words would not do


Joe Crimmings Photography

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12 Responses to words would not do

  1. Michael says:

    I think that I see Joe the Plumber there; two rows to the front.

  2. Steve Baba says:

    Didn’t others already point out the problems with using that picture?

    It’s good for making the point that only naive kids/youth support Obama.

    It’s also good for making the point that we care about kids while the other side does not, which no reasonable person would believe.

    OR did you have some other point in mind????

    I was expecting the usual, “success has a thousand fathers,” we did it speech.

  3. The interesting thing about a photograph and art in general is that a piece gets put out in to public view and everyone interprets it under their own precondition. Is this photo taken to show that only naive children are Obama supporters or was it to show the power of youth even if they aren’t allowed to vote or was it taken because I had been sitting on a metal bleacher for more than an hour and thought, “hey, that’s a cool shot.” I never expected it to get the legs that is has and I have had several people voice positive and negative reactions to the photo. I welcome any interpretation because it helps others see different meanings in the photograph.

    So, Steve & John.. Sure, it shows a naive and/or brainwashed child to you. But to others it could signify something more.

  4. Michael Allen living in Seattle - Come say hi.... says:

    Steve, John, you should just both go away.
    What this picture shows is future generations supporting the new president. The man who can lead us into the 21st century.
    Let go of the “old rich white man” syndrome and join us.

  5. Dan says:

    All I can say is that John McCain himself gave an entirely gracious concession speech that would serve as a terrific example for his disciples.

    After two years of being inhabited by imposters (including the hellspawn of Atwater/Rove: Schmidt), perhaps the senator from Arizona will finally find his best stride back in the senate where he belongs.

    Let’s Move On. The future will wait no longer for us. It is here, and it is now, and it is full of hope once more.

    That’s what that picture is all about.

    PS: Can we finally put the last nails in the coffin of Voodoo Economics, once and for all?

  6. Mike R says:


    I didn’t read too much into the photo. I just think it’s an amazingly good shot.

  7. Rob says:

    Wow. You people need to stop arguing over this picture. He’s obviously not even a kid. Look how high he stands above everyone else in the crowd. He is obviously much older and more mature (physically and intellectually) than everyone else in the room.

  8. Steve Baba says:

    Joe: It’s an amazing good and cool shot which I and most have no problem with. The problem is when people like Lessig try to use it (twice) for a political message when a similar picture could have been taken at a McCain or any other (football) rally and virtually no kids that age are mature or educated enough to be politically well informed. Perhaps Lessig is extending the, “wisdom of crowds,” to the, “wisdom of kids.”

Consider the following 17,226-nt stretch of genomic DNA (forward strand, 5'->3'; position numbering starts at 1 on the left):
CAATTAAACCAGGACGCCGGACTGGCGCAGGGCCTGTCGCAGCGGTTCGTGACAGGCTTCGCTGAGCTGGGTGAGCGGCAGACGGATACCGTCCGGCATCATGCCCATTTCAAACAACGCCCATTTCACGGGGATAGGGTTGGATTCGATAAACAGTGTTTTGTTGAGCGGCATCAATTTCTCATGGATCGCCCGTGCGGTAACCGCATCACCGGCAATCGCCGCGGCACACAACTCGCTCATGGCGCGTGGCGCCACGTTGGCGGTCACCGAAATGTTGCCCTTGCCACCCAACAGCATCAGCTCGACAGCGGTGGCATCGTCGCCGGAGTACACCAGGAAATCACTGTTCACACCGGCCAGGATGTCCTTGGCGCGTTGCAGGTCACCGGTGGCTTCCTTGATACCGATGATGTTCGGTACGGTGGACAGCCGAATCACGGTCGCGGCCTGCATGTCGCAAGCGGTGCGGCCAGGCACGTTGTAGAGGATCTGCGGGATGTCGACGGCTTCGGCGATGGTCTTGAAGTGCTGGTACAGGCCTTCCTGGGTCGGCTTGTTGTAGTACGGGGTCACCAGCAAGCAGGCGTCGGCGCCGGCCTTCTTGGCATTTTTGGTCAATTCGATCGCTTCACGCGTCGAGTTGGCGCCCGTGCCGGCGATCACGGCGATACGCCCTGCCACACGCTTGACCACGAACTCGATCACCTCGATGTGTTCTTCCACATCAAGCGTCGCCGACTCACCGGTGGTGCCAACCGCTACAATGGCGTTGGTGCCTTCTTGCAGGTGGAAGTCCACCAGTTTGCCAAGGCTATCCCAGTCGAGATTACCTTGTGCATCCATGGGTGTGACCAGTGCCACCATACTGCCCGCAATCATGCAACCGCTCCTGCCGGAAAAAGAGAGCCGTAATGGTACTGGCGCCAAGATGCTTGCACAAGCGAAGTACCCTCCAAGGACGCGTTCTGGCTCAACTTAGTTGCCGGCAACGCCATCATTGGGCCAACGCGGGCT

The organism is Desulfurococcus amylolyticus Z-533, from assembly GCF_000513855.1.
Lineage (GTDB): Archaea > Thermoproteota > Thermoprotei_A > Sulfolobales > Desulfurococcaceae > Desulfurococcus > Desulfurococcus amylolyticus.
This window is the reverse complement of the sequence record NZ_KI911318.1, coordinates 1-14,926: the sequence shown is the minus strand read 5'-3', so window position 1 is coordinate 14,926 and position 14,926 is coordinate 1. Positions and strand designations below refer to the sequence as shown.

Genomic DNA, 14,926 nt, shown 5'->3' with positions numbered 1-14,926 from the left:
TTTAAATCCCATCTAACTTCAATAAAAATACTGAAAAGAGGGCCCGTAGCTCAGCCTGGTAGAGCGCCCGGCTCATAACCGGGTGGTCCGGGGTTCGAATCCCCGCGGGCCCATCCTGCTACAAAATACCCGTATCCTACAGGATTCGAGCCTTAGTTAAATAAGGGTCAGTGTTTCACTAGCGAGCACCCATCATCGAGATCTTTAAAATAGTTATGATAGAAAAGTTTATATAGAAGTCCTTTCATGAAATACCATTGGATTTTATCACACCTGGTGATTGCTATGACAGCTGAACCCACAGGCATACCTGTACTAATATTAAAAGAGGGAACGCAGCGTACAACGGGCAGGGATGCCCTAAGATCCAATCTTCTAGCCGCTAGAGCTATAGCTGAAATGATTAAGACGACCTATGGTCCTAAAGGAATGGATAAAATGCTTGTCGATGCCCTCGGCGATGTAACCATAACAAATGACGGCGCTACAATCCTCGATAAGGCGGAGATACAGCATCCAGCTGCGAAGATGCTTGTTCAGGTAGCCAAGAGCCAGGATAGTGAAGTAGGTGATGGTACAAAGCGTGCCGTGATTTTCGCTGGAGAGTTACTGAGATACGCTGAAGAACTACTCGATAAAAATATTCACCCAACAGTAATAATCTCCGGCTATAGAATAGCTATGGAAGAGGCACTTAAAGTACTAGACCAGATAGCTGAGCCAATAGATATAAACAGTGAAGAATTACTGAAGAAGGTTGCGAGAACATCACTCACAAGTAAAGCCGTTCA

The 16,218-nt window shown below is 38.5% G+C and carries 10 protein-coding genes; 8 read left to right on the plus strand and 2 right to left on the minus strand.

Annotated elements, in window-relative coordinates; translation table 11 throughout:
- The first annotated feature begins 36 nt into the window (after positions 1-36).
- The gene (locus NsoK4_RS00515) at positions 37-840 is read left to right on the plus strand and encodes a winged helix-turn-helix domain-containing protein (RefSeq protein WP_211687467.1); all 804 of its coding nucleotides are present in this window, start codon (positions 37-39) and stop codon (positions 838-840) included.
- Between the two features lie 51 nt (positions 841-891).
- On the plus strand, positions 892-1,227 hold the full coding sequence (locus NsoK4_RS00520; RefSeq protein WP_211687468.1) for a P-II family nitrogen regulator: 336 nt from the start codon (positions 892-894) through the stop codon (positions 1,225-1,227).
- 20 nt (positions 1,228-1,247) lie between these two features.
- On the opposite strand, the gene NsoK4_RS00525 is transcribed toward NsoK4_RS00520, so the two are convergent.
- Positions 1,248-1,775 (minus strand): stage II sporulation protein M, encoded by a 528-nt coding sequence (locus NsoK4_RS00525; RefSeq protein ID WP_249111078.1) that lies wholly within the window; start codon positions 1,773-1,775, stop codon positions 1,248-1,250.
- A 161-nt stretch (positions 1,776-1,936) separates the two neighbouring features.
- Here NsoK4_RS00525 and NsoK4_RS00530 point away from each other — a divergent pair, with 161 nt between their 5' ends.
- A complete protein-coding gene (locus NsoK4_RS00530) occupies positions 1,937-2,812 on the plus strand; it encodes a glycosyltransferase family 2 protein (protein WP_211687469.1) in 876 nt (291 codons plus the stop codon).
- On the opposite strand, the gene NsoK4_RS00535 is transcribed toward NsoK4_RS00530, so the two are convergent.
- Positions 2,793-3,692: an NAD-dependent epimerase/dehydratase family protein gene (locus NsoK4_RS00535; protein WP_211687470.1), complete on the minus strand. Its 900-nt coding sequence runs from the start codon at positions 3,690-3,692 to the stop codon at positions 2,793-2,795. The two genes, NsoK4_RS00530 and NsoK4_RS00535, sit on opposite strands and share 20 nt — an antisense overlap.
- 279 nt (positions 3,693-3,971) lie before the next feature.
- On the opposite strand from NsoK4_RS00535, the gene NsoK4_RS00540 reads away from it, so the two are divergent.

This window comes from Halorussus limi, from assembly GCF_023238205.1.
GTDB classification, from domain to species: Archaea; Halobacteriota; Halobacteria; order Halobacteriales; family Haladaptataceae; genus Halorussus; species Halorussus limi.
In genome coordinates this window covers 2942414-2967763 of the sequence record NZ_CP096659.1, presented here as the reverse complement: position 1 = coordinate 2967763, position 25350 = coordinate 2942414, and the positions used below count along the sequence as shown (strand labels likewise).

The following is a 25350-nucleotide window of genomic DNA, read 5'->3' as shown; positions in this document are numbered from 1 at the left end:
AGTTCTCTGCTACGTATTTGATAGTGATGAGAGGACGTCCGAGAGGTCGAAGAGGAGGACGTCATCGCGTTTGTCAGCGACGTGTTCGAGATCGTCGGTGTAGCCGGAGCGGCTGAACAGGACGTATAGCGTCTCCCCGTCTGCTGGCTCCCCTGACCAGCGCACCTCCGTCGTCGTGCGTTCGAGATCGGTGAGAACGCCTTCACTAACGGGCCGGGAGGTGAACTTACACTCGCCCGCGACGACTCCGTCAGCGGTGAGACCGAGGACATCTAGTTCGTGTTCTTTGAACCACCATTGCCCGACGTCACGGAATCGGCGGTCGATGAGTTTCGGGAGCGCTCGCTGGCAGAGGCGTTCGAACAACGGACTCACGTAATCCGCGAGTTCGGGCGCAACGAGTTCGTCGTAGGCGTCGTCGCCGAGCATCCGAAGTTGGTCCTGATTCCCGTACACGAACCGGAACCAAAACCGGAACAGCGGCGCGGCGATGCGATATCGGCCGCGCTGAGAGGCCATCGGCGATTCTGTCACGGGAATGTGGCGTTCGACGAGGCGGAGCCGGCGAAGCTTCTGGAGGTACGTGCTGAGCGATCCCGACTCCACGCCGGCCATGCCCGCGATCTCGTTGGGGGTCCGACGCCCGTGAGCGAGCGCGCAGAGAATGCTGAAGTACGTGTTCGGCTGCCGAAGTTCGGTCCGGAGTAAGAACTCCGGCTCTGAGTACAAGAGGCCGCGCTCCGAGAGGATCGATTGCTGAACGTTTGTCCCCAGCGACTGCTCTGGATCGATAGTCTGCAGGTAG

9. Mark Rizik says:

    >>From Steve Baba: “The problem is when people like Lessig try to use it (twice) for a political message when a similar picture could have been taken at a McCain or any other (football) rally and virtually no kids that age are mature or educated enough to be politically well informed.”>>

    I don’t think Mr. Lessig means to suggest, “Even this child has enough political awareness to support Obama over McCain!” I think we can agree that, if this boy were raised by Republican parents, he would just as eagerly be holding a McCain sign.

    I believe Mr. Lessig is more interested in the symbolic value of the photo. What does it depict? A solemn-faced youth rising up above a crowd of casual and smirking adults, to support a cause that he believes in.

    Like it or not, there are real commonalities between this picture and Mr. Obama’s campaign. Mr. Obama is young. His supporters are young. Mr. Obama is solemnly idealistic, and has distinguished himself even from fellow Democrats by his refusal to “fight dirty” and his determination to root out corruption in the political process. He is the “solemn-faced child.” His fellow Congress members are the older, casual-faced, smirking crowd: casual to the corrupt status quo by long exposure, and smirking that anyone would question it.

    Perhaps this photo says, “The spirit of youth is to solemnly believe that something is right and strive for that, rather than settle for the smarmy, ends-driven, self-interested compromises that have dominated politics for so long.” Mr. Obama showed such integrity when, rather than condemn Rev. Wright, he gave his More Perfect Union speech. Or perhaps the photo is not about the nature of youth, but rather the fact that our youth are not going to settle for the corrupt politics of generations past. Certainly, photographs of the crowds at Mr. Obama’s speeches against corruption bear out this vision of our youth. Either way, this photo resonates deeply with Mr. Obama, his campaign, and his stated ideals.

  10. Andrew A. Gill says:

    Say, have you seen these images? They’re kinda similar to the one you posted.


  11. staypuftman says:

    @Michael Allen

    How can a kid that young conceptualize what makes a good president? Come on now, he’s just doing what his parents told him to do.

  12. I do trust all of the ideas you have presented for your post. They are very convincing and will certainly work. Still, the posts are too brief for newbies. Could you please extend them a little from next time? Thank you for the post.

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